war crimes in Ukraine

The Tribunal for Putin (T4P) global initiative was set up in response to the all-out war launched by Russia against Ukraine in February 2022.

Kalush: criminal investigation over the burning of Yanukovych portrait


Three young men who burned a portrait of the president, Viktor Yanukovych at a meeting of the Kalush City Council have been summoned for questioning.  For the moment, they are considered witnesses, however this status is often fluid in Ukraine, as is the concept of what constitutes criminal behaviour.  As reported, there is nothing in Ukrainian legislation which per se prohibits a person from carrying a portrait of the president upside down, daubing it with paint or burning it.  This has not prevented criminal proceedings against Maya Moskvych and five other people in Lutsk over a protest action during which three portraits of the president were taken out of the Volyn Regional Council building and carried, upside down, to the centre of the city. 

Now three civic activists in Kalush – Oleh Savka, Viktor Velychkovsky and Volodymyr Kushlyk – have been called in for questioning over their act of protest.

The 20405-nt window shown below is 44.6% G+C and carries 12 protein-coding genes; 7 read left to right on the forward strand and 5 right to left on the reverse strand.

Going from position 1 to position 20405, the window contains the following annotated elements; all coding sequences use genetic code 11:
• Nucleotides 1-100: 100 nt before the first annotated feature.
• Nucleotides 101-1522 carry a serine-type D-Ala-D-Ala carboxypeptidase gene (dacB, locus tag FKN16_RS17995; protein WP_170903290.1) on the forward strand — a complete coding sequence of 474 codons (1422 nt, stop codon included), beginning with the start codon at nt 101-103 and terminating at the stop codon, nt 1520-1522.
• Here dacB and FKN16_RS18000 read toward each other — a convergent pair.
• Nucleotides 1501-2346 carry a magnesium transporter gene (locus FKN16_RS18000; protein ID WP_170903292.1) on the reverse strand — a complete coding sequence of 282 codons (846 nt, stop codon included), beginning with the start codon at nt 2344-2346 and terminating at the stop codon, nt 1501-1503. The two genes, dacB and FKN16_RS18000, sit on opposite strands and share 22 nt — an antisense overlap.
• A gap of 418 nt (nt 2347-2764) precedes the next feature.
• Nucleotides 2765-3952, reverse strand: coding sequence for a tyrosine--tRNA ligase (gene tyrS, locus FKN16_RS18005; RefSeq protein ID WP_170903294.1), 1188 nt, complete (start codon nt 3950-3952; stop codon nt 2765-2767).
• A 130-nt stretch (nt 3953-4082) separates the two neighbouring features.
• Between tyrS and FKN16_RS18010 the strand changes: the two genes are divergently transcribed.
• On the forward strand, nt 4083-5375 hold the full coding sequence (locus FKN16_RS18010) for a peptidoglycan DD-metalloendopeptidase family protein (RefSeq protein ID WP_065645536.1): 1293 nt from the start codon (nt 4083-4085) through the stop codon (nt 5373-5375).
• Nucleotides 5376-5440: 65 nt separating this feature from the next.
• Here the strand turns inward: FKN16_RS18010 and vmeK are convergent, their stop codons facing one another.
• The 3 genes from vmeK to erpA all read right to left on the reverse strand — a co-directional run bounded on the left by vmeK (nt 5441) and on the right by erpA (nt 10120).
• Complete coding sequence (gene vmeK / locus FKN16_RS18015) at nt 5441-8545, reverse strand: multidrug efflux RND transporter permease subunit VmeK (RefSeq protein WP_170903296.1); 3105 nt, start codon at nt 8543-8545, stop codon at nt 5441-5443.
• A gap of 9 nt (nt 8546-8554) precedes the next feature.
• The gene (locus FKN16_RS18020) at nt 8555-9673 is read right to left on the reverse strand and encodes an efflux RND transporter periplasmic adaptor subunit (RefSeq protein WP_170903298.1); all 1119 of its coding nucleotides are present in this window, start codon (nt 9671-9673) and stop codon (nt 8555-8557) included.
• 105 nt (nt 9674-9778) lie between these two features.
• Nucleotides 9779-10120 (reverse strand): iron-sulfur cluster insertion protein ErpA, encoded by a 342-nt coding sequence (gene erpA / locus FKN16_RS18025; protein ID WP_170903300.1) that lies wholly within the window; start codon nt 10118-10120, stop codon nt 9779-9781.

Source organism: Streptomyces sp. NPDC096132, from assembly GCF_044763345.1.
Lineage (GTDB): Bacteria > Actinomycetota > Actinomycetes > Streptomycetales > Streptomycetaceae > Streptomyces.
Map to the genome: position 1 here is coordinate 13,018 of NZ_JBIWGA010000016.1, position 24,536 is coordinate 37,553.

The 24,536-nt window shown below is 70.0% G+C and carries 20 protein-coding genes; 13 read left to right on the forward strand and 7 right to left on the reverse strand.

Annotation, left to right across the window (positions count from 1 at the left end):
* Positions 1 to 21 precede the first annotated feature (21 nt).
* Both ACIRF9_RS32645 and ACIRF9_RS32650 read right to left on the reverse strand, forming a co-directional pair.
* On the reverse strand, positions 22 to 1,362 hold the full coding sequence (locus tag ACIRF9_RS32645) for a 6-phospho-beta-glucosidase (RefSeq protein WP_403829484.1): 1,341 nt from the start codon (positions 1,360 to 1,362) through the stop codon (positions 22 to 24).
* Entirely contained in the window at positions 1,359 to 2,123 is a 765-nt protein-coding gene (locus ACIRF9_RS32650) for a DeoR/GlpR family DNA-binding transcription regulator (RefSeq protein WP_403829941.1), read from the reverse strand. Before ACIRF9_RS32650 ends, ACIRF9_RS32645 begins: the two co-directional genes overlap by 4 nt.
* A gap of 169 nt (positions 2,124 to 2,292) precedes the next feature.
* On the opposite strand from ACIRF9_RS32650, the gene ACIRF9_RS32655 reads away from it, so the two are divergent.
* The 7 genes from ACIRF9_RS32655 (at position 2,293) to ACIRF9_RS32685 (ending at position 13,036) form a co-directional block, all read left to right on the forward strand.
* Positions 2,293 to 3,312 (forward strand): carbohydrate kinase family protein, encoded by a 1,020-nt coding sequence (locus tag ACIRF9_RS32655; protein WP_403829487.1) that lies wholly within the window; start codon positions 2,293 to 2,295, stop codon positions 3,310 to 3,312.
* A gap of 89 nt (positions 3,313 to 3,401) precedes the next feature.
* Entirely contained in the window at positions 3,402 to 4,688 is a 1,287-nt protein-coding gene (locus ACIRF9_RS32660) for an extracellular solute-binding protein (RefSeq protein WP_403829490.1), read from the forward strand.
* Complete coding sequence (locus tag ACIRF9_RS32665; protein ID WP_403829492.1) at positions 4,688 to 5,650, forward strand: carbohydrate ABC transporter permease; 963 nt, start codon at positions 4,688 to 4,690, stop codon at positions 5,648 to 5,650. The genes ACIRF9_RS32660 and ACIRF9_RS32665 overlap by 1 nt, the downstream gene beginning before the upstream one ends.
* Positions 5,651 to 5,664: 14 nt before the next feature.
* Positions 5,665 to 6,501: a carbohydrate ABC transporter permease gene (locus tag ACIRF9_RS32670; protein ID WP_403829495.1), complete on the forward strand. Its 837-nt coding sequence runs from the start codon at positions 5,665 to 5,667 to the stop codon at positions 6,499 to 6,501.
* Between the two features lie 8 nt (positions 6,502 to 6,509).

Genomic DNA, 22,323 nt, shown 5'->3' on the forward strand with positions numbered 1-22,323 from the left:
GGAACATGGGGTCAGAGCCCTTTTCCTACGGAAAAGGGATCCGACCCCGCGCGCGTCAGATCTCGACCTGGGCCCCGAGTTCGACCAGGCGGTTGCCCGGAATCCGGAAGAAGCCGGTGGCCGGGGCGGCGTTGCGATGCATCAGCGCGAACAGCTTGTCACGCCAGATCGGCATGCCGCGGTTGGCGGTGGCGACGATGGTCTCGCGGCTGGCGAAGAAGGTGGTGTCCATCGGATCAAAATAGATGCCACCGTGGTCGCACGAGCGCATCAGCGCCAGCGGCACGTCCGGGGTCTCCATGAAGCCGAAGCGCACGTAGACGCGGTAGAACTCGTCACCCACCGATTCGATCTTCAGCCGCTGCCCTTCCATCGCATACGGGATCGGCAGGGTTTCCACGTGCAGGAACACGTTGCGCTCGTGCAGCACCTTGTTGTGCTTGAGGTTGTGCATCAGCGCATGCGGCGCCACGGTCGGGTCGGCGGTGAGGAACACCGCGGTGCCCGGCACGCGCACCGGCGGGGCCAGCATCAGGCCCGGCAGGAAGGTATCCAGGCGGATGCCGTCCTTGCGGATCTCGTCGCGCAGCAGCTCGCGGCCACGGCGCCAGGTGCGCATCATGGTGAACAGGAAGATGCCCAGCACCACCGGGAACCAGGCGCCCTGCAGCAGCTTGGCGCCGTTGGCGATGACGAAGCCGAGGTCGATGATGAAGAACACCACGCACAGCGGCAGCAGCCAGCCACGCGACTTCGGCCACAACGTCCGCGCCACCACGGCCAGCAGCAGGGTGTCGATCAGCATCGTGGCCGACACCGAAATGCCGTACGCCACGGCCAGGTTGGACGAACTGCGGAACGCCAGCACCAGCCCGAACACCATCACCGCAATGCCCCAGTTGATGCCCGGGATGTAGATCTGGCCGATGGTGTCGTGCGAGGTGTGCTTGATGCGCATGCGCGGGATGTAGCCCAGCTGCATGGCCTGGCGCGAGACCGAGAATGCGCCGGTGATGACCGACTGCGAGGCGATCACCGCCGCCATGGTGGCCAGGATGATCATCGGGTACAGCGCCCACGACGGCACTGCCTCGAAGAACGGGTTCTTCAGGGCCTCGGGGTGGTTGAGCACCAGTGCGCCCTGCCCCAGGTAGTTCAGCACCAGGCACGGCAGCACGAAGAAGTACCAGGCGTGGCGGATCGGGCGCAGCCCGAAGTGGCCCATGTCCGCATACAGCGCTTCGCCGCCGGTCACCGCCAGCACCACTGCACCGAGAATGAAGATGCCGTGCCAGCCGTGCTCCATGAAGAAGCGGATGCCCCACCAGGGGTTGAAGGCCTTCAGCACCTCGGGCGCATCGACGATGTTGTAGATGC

On Nov 30 an emergency meeting was held of the Kalush City Council during which the deputies passed a decision condemning the unconstitutional violent action by Berkut riot police against peaceful protesters on Maidan Nezalezhnosti in Kyiv early that morning.  They also voted for a resolution stating that no official city buildings should have portraits of Viktor Yanukovych.

During this meeting, held outside, three young activists burned Yanukovych’s portrait.

The concoction of yet another criminal investigation coincided with the adoption by parliament of a bill aimed at stopping worrying detentions and prosecutions initiated in connection with the recent protests (see: Whose Amnesty?)  The law’s entry into force should put an end to the cases in Lutsk and Kalush, as well as other places where people have been summoned for questioning.  Unfortunately, the day after the draft bill was voted on, two appeals against the detention of Road Control journalist Andriy Dzyndzya and his lawyer, Viktor Smaliy, were rejected.  The accusations in both cases arouse very serious concern, and Smaliy has a young family, making the refusal to release the men on bail deeply disturbing.

It is thus too early to assume that these absurd criminal investigations will be swiftly laid to rest.  Media sources are also concerned over such investigations and uncertain of their legal permission when the police demand that they provide their photos and video footage for scrutiny.

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